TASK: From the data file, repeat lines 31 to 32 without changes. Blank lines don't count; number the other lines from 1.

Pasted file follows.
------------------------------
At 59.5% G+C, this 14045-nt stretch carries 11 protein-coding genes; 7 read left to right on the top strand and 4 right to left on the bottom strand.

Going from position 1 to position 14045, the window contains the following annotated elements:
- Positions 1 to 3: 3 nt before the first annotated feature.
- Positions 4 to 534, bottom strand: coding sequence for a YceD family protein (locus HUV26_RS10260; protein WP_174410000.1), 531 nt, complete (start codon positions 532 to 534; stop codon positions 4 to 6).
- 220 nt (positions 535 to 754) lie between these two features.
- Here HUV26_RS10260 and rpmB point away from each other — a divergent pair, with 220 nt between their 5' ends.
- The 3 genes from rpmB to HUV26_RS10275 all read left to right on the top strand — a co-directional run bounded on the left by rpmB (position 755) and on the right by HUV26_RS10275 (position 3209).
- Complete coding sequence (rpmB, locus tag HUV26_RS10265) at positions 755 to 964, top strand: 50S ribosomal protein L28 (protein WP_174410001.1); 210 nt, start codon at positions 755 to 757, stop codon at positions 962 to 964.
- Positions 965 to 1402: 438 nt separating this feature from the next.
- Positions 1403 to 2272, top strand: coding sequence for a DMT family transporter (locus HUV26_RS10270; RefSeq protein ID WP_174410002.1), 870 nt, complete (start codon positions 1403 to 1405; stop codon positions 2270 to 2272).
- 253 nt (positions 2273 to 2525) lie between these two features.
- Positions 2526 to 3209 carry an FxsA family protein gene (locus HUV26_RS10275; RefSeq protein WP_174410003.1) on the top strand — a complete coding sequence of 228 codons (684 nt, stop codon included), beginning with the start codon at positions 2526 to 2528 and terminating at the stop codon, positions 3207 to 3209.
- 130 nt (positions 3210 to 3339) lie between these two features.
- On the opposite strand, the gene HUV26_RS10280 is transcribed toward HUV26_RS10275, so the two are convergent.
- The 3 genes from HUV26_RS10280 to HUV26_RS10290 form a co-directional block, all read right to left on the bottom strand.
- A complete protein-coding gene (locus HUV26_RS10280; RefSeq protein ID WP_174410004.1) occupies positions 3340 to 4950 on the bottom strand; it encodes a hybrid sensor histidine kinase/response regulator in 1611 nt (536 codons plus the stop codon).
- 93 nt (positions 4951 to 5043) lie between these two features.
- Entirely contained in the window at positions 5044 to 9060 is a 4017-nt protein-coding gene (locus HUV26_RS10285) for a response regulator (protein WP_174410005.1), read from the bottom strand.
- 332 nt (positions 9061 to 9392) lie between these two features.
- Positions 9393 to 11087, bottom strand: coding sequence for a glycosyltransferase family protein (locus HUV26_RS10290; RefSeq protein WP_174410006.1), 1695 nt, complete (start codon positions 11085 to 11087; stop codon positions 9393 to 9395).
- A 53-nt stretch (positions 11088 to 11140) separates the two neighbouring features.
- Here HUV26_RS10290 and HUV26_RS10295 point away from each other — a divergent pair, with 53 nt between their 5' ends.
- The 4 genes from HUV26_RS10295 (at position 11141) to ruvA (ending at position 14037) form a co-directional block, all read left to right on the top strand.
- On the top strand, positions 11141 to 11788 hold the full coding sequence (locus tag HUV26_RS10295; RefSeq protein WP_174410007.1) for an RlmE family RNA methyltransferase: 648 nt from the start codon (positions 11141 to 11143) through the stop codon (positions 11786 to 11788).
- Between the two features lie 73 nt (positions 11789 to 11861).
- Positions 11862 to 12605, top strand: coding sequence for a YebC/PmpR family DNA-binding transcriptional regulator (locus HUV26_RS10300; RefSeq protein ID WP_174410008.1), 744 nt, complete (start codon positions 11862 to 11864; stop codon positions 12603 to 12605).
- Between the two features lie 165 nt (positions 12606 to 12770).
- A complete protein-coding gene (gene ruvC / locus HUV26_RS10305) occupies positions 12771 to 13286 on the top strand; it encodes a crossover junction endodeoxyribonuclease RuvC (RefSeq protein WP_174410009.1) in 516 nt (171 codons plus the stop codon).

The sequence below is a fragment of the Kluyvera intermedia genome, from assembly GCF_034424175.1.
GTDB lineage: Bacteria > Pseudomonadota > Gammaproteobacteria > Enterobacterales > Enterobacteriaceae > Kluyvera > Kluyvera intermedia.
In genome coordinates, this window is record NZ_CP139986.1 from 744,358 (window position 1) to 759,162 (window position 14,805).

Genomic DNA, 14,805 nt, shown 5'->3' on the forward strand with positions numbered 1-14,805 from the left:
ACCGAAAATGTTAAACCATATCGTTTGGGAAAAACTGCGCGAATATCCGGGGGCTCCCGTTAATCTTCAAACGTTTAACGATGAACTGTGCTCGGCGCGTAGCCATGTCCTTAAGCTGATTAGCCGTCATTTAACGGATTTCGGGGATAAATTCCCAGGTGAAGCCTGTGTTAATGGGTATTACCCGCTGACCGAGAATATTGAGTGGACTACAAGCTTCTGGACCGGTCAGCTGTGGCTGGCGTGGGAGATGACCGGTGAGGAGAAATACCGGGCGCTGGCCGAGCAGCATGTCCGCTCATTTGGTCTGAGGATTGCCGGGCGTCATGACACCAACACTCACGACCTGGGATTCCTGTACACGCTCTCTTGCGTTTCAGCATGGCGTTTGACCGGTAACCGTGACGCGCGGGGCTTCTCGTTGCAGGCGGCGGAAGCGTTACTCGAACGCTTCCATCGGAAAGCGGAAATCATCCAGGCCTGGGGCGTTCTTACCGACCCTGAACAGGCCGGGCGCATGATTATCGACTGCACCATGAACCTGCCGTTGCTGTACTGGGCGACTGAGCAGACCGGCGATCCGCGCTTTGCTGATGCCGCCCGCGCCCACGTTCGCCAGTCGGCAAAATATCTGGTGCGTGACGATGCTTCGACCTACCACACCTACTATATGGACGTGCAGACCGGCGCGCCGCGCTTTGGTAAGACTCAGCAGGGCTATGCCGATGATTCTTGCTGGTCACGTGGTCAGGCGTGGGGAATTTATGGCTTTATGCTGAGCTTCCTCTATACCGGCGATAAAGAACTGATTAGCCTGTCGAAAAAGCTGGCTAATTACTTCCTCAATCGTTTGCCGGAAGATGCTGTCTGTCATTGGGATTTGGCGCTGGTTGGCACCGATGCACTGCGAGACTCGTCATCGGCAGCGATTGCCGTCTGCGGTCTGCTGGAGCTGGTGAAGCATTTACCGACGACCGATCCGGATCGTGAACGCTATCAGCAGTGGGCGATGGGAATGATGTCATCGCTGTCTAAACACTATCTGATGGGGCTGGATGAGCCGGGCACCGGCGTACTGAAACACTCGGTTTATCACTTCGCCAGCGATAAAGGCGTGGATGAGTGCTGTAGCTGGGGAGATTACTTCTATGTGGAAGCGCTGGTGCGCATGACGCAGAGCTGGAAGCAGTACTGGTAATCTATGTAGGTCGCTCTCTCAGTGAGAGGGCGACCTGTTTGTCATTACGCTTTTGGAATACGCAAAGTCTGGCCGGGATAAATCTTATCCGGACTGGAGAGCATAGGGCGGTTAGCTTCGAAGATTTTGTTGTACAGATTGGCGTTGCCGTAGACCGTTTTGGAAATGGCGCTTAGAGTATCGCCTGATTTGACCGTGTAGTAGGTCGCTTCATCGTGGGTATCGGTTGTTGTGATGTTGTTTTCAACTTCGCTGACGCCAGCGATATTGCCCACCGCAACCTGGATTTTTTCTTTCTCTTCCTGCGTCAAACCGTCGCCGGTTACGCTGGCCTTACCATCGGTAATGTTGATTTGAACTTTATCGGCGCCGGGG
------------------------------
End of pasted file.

In genome coordinates, this window is record NZ_CP139986.1 from 744,358 (window position 1) to 759,162 (window position 14,805).

Genomic DNA, 14,805 nt, shown 5'->3' on the forward strand with positions numbered 1-14,805 from the left: